The process to deliver a combat aircraft from concept to service is measured in decades. Described as a weapon system, designs such as the Eurofighter Typhoon are intricate jigsaws of new techniques and emerging technologies. By the time a new weapons system reaches the frontline, it will have been tested by the manufacturer, evaluated by test pilots and assessed by service pilots. There have been examples of success, but some spectacular failures with projects cancelled late in development.
Operational Test: Honing the Edge investigates why and takes the reader from the original requirement through complex testing and evaluation process showing recent examples of the path to declaring a new combat aircraft operational. It will look at how today’s test organisations have matured to meet the task and investigate the pressures they face. It also studies real-life examples of systems testing. David Gledhill and David Lewis, both experienced test evaluators, uncover the reasons why some aircraft serve on the frontline for years before becoming truly effective in their role.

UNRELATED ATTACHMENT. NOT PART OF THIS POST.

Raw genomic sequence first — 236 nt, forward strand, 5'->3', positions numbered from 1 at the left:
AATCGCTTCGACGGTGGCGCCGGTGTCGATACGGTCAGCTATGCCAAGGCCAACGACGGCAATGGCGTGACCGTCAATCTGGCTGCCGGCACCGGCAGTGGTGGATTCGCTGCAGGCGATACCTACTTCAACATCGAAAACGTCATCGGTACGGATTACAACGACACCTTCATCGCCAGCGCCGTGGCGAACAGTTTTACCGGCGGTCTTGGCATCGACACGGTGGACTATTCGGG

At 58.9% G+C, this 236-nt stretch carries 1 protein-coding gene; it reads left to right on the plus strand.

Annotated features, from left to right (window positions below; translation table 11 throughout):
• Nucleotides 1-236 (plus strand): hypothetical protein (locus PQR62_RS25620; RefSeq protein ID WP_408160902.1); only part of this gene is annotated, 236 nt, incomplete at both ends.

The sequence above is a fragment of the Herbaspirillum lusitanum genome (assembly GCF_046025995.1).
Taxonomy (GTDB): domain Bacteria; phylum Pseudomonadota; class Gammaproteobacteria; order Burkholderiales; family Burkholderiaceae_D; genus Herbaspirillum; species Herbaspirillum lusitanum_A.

|FORMAT||248 x 172 mm|
|PUBLICATION DATE||15 May 2017|
|ILLUSTRATIONS||64 colour and 42 black-and-white photographs|
Dave Gledhill is an aviation enthusiast and aviator. Having been awarded his pilot's licence at the age of 17, he was commissioned in the RAF in 1974 and trained as an air navigator, before converting to the F4 Phantom in the Air Defence role. After tours in the UK and Germany, he went on to be a radar tactics instructor on the Operational Conversion Unit. One of the first instructors on the new Tornado F2, he eventually became the Executive Officer on the OCU and OC1435 Flight flying the Tornado F3.
In his RAF career, David Lewis flew Phantoms and Tornados as a navigator and a weapons instructor. He also graduated from the Aerosystems course and served as a staff officer at the MOD and at Boscombe Down test centre.